In addition to the advantages from removing annoyances and protecting health, studies show that noise mitigation also leads to an economic benefit to property owners. Property values increase by just over 1 percent per decibel reduction for houses and approximately 0.5 percent per decibel reduction for apartments. Co-funding noise reduction can thus be seen as an investment for the property owner, as well as an increase in the quality of life.
The Nordic noise prediction method, Nord2000, was introduced by the Danish Environmental Protection Agency for strategic mapping of road and railway noise in 2006, and since July 2007 the method has been the prescribed calculation method for road and railway noise.
A joint Nordic prediction method
Nord2000 is a joint Nordic prediction method that was initially developed in 1996-2001 following an initiative from the Nordic Council of Ministers. It was intended to utilise the results of research and development that had taken place since the first joint Nordic methods were published in the 1970’s and early 80's.
The method includes source models for road and rail traffic in third octave bands from 25 Hz to 10 kHz. The propagation model can be applied for a variety of weather conditions, allowing a precise yearly average to be determined.
Complicated terrain is handled by a concise procedure, so the interpretation of terrain shapes by skilled personnel that earlier was necessary is now abandoned, and the method can be applied to automated noise mapping without loss of accuracy.
Use of Nord2000 in Denmark
In Denmark, weather statistics have been published for four weather classes (which are adequate for strategic noise mapping and general surveys). For detailed and precise calculations more specific calculations are necessary, and weather statistics for nine weather classes are published for this purpose.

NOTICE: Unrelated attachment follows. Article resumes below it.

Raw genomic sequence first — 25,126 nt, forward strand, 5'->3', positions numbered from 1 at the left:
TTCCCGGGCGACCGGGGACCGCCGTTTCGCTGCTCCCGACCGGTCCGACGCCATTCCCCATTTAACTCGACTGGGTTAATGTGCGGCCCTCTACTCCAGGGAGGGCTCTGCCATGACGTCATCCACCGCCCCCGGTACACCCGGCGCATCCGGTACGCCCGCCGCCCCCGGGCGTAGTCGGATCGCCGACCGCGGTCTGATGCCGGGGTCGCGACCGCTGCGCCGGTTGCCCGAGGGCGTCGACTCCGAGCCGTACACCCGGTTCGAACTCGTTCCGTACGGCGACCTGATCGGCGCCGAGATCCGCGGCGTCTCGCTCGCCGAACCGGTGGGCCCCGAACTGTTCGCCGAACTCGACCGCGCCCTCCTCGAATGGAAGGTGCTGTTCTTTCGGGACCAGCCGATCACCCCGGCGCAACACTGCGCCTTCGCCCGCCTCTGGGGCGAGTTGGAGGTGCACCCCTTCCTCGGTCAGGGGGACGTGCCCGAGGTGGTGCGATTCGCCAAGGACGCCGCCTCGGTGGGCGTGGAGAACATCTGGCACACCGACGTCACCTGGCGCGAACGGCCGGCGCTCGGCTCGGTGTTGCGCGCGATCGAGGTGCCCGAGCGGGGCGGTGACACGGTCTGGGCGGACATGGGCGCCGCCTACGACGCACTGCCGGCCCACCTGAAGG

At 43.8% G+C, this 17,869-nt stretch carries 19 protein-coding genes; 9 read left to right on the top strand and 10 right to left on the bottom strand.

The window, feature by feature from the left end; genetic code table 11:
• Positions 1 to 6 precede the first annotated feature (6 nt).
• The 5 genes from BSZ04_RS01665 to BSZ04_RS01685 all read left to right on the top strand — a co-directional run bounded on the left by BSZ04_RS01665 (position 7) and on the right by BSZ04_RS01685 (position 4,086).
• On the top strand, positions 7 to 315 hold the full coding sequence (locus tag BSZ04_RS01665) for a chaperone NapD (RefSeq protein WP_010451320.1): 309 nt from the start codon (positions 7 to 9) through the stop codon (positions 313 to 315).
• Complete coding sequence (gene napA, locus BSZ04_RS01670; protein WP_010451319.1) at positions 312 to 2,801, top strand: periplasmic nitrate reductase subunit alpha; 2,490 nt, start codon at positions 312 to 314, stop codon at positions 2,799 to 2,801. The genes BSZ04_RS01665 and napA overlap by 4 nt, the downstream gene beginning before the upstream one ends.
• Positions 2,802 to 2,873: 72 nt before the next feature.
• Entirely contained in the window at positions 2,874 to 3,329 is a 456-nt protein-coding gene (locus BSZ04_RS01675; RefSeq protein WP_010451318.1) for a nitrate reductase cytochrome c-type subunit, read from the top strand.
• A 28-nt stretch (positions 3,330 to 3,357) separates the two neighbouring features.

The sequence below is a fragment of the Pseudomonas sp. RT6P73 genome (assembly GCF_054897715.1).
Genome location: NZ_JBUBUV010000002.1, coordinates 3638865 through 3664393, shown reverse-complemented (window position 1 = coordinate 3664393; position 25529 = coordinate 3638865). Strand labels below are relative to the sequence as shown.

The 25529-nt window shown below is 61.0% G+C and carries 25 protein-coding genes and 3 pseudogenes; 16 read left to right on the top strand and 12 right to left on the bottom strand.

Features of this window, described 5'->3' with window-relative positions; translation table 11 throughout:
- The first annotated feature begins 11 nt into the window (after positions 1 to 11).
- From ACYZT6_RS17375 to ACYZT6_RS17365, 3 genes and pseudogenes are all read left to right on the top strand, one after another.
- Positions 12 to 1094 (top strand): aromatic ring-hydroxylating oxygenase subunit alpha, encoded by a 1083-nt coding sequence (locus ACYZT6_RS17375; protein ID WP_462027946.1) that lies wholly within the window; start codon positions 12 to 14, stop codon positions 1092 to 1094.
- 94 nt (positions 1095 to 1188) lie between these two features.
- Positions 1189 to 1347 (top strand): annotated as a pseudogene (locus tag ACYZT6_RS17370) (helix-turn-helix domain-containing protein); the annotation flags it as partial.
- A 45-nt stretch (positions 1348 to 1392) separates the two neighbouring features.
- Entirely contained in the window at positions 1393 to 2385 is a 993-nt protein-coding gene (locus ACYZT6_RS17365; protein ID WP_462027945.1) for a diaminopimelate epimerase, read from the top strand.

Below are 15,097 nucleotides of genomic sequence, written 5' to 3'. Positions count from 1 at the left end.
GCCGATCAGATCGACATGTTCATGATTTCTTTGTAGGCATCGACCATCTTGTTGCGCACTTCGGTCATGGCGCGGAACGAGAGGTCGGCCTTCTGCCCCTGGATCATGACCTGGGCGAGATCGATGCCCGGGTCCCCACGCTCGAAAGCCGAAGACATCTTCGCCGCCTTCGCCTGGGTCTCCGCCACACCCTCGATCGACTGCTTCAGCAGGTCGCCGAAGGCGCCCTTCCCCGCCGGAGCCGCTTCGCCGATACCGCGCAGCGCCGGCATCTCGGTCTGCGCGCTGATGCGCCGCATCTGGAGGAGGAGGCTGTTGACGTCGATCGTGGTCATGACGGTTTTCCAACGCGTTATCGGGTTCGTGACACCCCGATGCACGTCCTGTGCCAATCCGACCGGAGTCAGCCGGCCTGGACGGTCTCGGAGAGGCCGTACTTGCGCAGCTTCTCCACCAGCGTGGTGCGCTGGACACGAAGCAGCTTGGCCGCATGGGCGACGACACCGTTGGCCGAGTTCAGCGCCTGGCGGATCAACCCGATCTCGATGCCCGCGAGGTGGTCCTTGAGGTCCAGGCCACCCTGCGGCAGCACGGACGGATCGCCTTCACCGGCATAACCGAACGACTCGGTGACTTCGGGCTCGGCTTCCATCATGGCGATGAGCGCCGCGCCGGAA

In city centres, where the sound propagation is not free but influenced by repeated reflections and screening, only one weather class (neutral) is normally used.
Technical description, comparison with Harmonoise
The propagation model is based on geometrical ray theory, and the calculation of screening is based on geometrical theory of diffraction.* Refraction is modelled by using curved sound rays; the curvature depending on the sound speed profile and is determined by a semi-analytical approach.
The team responsible for Nord2000 took part in the European Harmonoise project, where the Nord2000 model formed a basis for the development of the Harmonoise Engineering model. Several of the findings from this project have been subsequently introduced in an update of Nord2000.
The benchmark cases used for validation of the Harmonoise model was also used for validation of Nord2000-road with a good result. It is expected that results obtained by use of Nord2000 are indistinguishable form results obtained by Harmonoise Engineering model. The Nord2000 propagation model has also been validated for high noise sources such as wind turbines.
The mandatory use of Nord2000 for strategic noise mapping is a consequence of the rules in Statutory Order no. 717 from 13 June 2006 . It also specifies most of the parameters to be used for the calculation (including the weather statistics, nine weather classes). Statutory Order no. 647 from 18 June 2007 specifies the corresponding statistics with four weather classes.
The Danish Environmental Protection Agency guidelines 4/2006 "Noise Mapping and Noise Action Plans" (in Danish) describes the use of Nord2000, mainly with a view to noise mapping.
In guidelines 4/2007 "Noise from Roads" (in Danish) Nord2000 is prescribed for general use with road traffic noise.
Simultaneously with this guideline, a supplement to guidelines 1/1997 "Noise and Vibration from Railways" was published, when Nord2000 was introduced for general use with railway noise.
All the technical publications are in English.
Download the manual for Nord2000-road (2006) (PDF, 685KB)
The background reports describe and specify the building blocks of the method;
A set of test cases has been elaborated for Nord2000 road. Corresponding test cases for railway noise focus on short distances, since the propagation corrections are identical.
Download Environmental Project no. 1335 from 2010 , for more information about the revised test cases for updated version of Nord2000-road.